Crafting a resume is possibly the worst aspect of job hunting, period. It can be nerve-wracking for people experienced or otherwise, and isn’t helped by the fact that you will be judged mostly off that piece of paper. Firstly, let’s establish the distinction that your Curriculum Vitae (CV) and resume are 2 different documents, the latter being a succinct version of the former. Additionally, your resume needs to highlight your skills, accomplishments, expectations as well as perk your employer’s interest all at once.

How? Well, while there isn’t a perfect resume out there – there are certainly a few things one can be careful to avoid.

 

1) Drop the Objective!

Buzzlightyear - Professional resume dont's

You’d be better off without this one, honestly. However, if you feel the need to include your objective – remember that it’s the first thing your employer will notice and hence needs to be perfect.

Using a statement such as Seeking a role as a research analyst to advance my career in the financial industry’ will only convey your desire to grow as opposed to adding real value to the company.

Try substituting your objective with a tagline simply stating your expertise. It would be sure to drive the message home quicker and better.

 

2) To(o) Long or to short?
Professional resume dont's - tip 2

 

The size of your resume should be the least of your worries, but the contents of it your first! People could either nail the bull’s eye here or miss it by a mile, so make sure you check for all of these things before hitting that ‘Send’! –

How do you know if it’s too long?

    1. You’ve mentioned hobbies like fishing/listening to music/stamp collecting for a finance job.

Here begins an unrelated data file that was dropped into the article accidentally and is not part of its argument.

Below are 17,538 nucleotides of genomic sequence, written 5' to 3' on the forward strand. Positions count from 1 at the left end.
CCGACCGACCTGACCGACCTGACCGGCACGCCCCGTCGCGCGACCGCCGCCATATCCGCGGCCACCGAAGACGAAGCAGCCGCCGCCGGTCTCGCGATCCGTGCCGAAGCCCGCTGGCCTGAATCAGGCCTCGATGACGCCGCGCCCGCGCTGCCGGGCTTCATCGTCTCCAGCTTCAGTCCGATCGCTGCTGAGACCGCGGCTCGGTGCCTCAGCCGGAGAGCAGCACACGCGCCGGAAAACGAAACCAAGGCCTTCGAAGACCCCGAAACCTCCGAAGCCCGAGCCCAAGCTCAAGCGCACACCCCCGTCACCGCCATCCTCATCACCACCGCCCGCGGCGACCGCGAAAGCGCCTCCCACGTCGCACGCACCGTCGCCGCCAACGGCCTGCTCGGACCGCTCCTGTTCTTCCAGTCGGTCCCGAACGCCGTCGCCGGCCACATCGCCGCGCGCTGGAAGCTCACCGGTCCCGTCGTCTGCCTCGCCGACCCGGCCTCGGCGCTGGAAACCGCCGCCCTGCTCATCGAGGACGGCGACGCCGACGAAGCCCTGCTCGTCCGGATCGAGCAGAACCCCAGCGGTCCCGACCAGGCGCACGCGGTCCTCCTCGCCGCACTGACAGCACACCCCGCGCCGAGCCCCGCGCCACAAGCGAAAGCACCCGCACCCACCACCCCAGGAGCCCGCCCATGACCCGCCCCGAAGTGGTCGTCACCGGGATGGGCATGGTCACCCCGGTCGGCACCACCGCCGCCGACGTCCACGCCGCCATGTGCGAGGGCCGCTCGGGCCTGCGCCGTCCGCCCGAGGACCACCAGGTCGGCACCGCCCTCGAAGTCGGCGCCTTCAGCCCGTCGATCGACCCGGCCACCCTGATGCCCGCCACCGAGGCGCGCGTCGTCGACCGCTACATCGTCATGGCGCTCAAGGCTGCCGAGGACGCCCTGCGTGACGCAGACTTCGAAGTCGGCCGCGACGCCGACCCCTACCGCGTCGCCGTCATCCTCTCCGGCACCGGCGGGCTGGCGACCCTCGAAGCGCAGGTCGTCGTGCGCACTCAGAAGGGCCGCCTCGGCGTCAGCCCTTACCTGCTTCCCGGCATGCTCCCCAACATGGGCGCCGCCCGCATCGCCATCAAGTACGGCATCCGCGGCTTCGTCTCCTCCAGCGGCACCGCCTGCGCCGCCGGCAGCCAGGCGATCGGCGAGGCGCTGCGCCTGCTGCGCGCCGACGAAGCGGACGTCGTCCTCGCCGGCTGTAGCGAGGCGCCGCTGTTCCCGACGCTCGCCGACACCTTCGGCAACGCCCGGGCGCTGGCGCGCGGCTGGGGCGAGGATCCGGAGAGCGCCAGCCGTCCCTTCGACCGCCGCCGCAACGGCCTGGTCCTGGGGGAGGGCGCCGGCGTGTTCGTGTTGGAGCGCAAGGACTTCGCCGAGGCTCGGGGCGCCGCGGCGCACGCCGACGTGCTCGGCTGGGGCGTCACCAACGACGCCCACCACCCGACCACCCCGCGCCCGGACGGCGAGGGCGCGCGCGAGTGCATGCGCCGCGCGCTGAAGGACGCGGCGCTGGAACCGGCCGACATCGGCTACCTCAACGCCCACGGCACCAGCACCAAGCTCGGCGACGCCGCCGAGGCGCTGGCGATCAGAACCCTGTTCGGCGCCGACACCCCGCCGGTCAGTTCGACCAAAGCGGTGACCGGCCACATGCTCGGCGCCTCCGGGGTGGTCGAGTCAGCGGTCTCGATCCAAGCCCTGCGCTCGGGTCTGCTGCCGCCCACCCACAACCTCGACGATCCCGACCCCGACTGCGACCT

2. Every one of your previous job profiles have been described in loving detail.
    3. Your resume consists of paragraphs instead of carefully constructed sections.
    4. A portrait sized HD photograph of yours/your name is occupying half of the first page.

How do you know if it’s too short?

  1. There is no section marked ‘Skills’.
  2. There’s no white space on your resume.

If you still find it hard, simply ask yourself this before you write anything – “Will this motivate the employer to hire me?”. You will automatically end up adding only relevant information.

 

3) All Bark and Show Bite

Professional resume dont's - tip 3

 

It is extremely important to portray yourself in the best light, however it is even more imperative to provide brief but conclusive evidence of the same. There is no proof of you being ‘hardworking’ or an ‘excellent team player’, and the HR won’t buy it no matter how bold the font is. Instead of using words that you think will convey your professionalism, construct sentences with conclusive information that will highlight your skills and expertise.

For example:

Wrong: “Effectively improved sales last quarter”

Right: “Managed cross-departmental teams to accomplish a stalled development project that effectively led to a 25% revenue increase.

 

4) The Mail Game

Professional resume dont's - tip 4

 

The ‘One Size Fits All’ rule is best left to garments on sale and not your resume. Creating one standard resume format to be sent out in bulk indicates a lazy approach and disinterest in a specific job listing. Despite having the required experience, your vague resume could spoil your chances. There are also chances of entering the wrong company’s name – and nothing sends your resume to the trash faster than that! Always take some time to rearrange and edit your resume to suit a company’s specific needs.

 

5) Proofreading is the mother of wisdom

You might dismiss spelling mistakes, but we assure you that the HR won’t! Grammatical mistakes display your lack of attention to detail, and a general misgiving of incompetence. All your experience and accomplishments will be for naught if there’s a typo to go with it.

Professional resume tip - PaperTrue

Read it out loud, get a friend to proofread and edit your resume before sending it out – or better still, sit back, relax, and let PaperTrue do it for you!